And that’s when it dawned on me.

The thing is, I have no aspirations of becoming a professional photographer. (Honestly, if I could find someone to pay for pictures of my cat’s hairballs I would have pursued that a LONG time ago.)  I love and appreciate beautiful images, but my main interest in photography has nothing to do with creating images to sell.  My interest in photography is to capture memories.  Or to tell a story.  It’s my way of showing my gratitude for the beauty of nature that inspires me in so many ways.  Photography, for me, is a way to document and celebrate this life that I love so much

And that is REAL photography.  Real. life. photography.

And all these classes and workshops I take to improve my photography is so that I can create images that more accurately express what I see with my mind’s eye and what I feel in my heart.2012-04-29_5080web

As it turns out Scott Kelby really did me a HUGE favor by helping me find my focus and direction.  Since then I feel like I’m finding my niche and my passion photographically speaking.  And now, for probably the first time, I’m much happier with my images. Which is all that ever really mattered anyway.

So Mr. Kelby, in appreciation for helping me to get my mojo back, I would like to offer you this one very special parting image – a “real life” photo that totally captures the essence of what I love about my ordinary, wonderful life.  _MG_9696web2

Peace, Kelly

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About kelly

Hi there! My name is Kelly. I am a wife, mom, and mess-maker extraordinaire. Welcome to my not-so-empty nest.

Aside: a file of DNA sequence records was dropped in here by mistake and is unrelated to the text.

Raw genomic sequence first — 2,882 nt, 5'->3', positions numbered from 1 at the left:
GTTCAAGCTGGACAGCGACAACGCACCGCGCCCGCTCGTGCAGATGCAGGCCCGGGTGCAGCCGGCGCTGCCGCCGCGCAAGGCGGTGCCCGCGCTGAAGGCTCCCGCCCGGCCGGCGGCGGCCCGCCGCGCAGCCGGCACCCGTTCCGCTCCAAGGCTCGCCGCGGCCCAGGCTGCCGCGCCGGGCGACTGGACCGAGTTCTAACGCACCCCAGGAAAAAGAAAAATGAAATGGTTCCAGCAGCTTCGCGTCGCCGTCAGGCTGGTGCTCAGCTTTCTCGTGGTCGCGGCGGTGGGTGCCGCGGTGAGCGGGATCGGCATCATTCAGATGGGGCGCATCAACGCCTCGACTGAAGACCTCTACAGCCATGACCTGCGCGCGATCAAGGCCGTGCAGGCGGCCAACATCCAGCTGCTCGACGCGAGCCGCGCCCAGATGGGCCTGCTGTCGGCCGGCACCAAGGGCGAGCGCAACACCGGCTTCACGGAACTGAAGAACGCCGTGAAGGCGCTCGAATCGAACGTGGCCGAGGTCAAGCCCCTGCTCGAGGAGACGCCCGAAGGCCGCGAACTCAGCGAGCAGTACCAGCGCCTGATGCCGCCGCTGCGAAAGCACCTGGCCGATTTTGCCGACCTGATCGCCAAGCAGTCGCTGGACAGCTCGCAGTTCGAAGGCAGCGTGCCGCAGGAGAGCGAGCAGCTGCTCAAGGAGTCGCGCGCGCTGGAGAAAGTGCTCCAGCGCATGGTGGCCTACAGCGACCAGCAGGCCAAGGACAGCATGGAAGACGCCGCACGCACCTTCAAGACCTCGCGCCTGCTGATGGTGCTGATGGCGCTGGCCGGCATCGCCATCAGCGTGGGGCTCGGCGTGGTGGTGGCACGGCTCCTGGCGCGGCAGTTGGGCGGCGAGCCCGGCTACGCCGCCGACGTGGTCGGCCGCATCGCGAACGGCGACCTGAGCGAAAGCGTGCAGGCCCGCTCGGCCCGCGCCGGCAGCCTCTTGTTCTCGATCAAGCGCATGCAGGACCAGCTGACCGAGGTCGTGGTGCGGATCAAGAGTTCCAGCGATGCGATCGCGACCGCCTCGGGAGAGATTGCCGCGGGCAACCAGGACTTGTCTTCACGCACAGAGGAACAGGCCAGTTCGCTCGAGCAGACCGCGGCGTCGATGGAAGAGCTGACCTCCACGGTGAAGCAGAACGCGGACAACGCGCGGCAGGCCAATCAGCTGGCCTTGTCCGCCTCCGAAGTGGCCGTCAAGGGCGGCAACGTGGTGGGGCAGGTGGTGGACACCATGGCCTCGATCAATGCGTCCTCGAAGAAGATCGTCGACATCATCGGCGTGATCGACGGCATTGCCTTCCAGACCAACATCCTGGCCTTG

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6 Responses to Scott Kelby and why I will never stop taking pictures of my cat

  1. Ok so here it is Kelly. I love your pictures. I’ve emailed you to tell you that. You were my inspiration to sign up for my first Big Picture class. So there.

  2. Scott Kelby says:

    Hi Kelly:
    If it’s any consolation, I love your real life photos, too (even if they are of your cat). 🙂

    I’ve posted photos of my dog (Maggie the Wonderdog) on my blog, on Twitter, G+, Facebook and everywhere else, and I would never tell anyone not to share photography of the things they love. My advice (as you pointed out) was just for people wanting to be taken seriously about their photography portfolio. Of course, the key word there is “my advice.” It’s not a law. 🙂

    Thanks for sharing those photos about your life and the things you love. They are more important that what we put in our portfolio anyway. 🙂

    I wish you the very best on your photographic journey.


    -Scott Kelby

    • kelly says:

      oh dear. 🙂 totally never expected that you would ever read this post. lol. but thank you so much for the compliment and for the advice. i really do appreciate you for all the advice you give on your blog and your series. thanks for stopping by to say hi and for having a sense of humor. 🙂 kelly

  3. Mom says:

    Way to go sis :):):)

  4. Pingback: putting my inner critic back in its place